Sandra Penny, Ph.D., assistant professor of physics at Russell Sage College, has joined a National Science Foundation-funded project that aims to invigorate the way aspiring elementary teachers learn science, in the hope of inspiring how they go on to teach science.
As a member of the Teaching with Investigation and Design in Science program — known by the acronym TIDeS — Professor Penny is collaborating with colleagues from Howard Community College and the University of Montana to develop new curriculum materials and instruction methods for science-based teaching methods classes.
After peer review and publication, TIDeS curricula by Penny’s team and four other teams will be freely available to campuses everywhere.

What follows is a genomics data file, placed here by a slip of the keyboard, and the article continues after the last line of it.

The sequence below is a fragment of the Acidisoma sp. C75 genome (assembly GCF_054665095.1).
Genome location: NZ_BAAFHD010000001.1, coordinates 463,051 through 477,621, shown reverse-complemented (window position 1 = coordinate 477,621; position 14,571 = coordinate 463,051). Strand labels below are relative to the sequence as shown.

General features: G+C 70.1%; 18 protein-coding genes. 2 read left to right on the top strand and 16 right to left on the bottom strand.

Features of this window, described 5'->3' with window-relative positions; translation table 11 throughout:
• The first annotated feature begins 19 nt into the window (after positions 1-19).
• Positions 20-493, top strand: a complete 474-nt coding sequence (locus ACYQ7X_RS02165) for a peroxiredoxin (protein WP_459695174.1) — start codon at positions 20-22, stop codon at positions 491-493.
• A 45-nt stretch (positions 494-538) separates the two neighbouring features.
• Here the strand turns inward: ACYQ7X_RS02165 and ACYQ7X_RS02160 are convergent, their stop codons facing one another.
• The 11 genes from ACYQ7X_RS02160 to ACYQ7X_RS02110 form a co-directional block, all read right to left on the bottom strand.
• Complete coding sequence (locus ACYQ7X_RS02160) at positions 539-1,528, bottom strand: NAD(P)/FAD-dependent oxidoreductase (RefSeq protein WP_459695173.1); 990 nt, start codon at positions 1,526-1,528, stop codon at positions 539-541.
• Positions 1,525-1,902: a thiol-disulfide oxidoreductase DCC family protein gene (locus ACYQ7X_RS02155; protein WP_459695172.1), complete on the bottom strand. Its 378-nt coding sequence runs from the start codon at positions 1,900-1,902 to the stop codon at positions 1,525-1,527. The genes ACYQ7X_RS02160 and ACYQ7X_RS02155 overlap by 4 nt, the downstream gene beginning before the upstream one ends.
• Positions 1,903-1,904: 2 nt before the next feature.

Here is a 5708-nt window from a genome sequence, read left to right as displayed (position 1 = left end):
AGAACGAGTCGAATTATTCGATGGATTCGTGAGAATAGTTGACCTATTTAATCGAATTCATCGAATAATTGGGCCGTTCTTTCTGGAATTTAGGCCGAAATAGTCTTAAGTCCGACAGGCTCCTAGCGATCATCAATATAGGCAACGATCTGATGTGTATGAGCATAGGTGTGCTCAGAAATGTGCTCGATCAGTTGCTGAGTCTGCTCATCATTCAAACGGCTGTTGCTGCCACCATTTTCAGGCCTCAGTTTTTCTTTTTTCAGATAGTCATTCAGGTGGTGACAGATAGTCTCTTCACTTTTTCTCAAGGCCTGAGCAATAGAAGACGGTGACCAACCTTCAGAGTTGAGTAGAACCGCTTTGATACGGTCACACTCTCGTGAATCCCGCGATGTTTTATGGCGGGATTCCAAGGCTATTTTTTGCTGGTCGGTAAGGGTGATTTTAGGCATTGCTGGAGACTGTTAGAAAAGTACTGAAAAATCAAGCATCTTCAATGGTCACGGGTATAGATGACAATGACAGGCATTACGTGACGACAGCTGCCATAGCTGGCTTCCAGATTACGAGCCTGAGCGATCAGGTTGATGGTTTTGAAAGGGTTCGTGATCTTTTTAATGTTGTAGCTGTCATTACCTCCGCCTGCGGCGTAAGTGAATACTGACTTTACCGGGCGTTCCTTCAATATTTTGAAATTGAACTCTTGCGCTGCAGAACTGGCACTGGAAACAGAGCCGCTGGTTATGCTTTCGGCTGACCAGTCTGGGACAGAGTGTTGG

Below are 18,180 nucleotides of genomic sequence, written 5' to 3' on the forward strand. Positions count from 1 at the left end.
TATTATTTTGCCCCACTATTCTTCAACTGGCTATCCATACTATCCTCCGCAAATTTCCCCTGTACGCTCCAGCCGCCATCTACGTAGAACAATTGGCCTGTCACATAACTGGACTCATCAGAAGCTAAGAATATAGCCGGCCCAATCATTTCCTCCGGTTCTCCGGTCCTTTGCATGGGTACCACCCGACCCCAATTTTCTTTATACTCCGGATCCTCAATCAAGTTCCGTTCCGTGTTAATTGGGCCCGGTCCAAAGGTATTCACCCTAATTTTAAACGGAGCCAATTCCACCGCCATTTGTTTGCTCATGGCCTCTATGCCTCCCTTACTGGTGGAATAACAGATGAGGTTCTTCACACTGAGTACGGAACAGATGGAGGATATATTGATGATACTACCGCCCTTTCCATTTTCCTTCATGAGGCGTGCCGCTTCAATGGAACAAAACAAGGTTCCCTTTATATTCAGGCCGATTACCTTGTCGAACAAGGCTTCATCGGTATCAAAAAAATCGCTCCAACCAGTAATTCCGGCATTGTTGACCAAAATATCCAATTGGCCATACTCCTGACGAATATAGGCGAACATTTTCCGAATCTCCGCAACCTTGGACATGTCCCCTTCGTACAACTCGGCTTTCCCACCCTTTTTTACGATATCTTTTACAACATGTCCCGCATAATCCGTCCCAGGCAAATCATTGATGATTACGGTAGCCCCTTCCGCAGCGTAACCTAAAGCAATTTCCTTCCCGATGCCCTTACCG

Traditional science instruction tends to be lecture-heavy, memorization-focused and not ideal for the vast majority of learners, says Professor Penny.
The TIDeS syllabi will be heavily hands-on and lab-focused, to align with the ways more people learn best.
“It’s a pretty rigorous process,” Penny said, describing the professional development she will participate in and the multiple rounds of peer review and revising her curriculum will go through before it is piloted for Childhood Education students at Sage, Howard and UM in spring 2023.
“The idea is that the materials will be very well-vetted, very well-tested and work well in a variety of different classrooms,” she said.
“I am motivated to be involved in this project to teach science in a way that is better and more interesting,” Professor Penny continued. “The ultimate goal is to produce non-standard curriculum materials, but probably just as importantly, it will make me a better teacher.”